Who should I see?
We try to keep our GP appointments for patients with more serious health problems.
Before you book an appointment to see a doctor please consider whether an appointment with a practice nurse might be appropriate. They can help you with a wide range of medical problems.
Our receptionists can help you decide which is the right person for you to see.
If you have a cough, cold, headache or other minor ailment try treating yourself at home first. Please access the self-help section on our website.
Please remember that self-care for common conditions can help free up our GPs’ time, making it easier to get an appointment when you have a more serious condition.
Your pharmacist can help too
Pharmacists are highly trained health professionals and can give you confidential health advice for a range of common illnesses and complaints.
Don’t wait for a GP appointment for coughs, colds, aches and pains. Just call your local pharmacy a call or drop in – there’s no need to make an appointment.
Your pharmacists can also help you decide if you need to see a doctor or nurse.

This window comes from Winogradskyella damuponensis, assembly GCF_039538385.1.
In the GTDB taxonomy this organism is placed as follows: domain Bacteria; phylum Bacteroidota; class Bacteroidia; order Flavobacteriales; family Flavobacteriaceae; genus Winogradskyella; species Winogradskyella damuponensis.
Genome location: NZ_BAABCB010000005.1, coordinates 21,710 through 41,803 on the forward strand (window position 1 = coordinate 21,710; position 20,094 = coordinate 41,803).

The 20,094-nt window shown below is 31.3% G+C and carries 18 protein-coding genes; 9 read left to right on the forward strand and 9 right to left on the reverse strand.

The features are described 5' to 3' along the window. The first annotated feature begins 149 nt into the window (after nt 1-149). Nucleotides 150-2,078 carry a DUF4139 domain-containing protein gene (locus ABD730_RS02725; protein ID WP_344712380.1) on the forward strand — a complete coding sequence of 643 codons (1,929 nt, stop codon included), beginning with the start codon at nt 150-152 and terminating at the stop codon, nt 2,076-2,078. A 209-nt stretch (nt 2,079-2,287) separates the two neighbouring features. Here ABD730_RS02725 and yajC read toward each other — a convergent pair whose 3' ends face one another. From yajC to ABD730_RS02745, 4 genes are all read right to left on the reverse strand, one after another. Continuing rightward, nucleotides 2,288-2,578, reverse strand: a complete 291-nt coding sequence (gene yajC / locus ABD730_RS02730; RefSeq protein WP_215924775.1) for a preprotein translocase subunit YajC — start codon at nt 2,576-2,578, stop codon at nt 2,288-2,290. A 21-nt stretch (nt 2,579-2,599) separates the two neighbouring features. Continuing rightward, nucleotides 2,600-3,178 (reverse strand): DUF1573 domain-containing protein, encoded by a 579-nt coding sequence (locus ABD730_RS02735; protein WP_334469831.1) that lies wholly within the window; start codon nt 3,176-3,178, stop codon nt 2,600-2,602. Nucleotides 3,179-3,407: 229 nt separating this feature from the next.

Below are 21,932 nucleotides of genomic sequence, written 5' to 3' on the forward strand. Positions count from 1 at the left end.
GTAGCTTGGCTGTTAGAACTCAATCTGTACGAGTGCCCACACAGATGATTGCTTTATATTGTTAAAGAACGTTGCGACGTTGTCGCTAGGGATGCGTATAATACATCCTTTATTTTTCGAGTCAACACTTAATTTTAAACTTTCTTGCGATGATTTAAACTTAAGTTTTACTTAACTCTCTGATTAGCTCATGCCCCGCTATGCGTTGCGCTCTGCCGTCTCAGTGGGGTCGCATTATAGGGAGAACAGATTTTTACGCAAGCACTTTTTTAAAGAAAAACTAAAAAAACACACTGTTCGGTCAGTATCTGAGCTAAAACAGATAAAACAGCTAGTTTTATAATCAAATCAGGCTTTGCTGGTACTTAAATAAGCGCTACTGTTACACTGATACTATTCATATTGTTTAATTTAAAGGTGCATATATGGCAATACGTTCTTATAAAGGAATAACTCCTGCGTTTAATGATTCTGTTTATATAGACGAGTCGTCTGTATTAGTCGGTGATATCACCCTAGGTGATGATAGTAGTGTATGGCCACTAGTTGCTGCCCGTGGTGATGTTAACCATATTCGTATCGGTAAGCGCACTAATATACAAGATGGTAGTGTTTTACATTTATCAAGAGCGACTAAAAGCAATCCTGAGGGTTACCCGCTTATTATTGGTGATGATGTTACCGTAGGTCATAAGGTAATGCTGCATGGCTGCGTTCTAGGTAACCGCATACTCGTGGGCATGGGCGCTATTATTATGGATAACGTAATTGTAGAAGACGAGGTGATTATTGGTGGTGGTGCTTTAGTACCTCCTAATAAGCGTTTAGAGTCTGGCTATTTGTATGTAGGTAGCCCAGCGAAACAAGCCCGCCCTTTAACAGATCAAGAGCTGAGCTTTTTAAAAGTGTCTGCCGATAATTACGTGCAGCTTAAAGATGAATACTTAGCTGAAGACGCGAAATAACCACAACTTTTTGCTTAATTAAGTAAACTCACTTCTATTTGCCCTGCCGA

Click here for more information about how pharmacies can help you.
111 is the free NHS non-emergency number.
You should use the NHS 111 service if you urgently need medical help or advice but it’s not a life-threatening situation.
Call 111 if:
- you need medical help fast but it’s not a 999 emergency
- you think you need to go to A&E or need another NHS urgent care service
- you don’t know who to call or you don’t have a GP to call
- you need health information or reassurance about what to do next
Click here for more information about how NHS 111 can help you.
A&E is for life-threatening accidents and emergencies only. Before you go there, ask yourself, “Is it a real emergency?”
If not, please consider using other local health services before you visit A&E.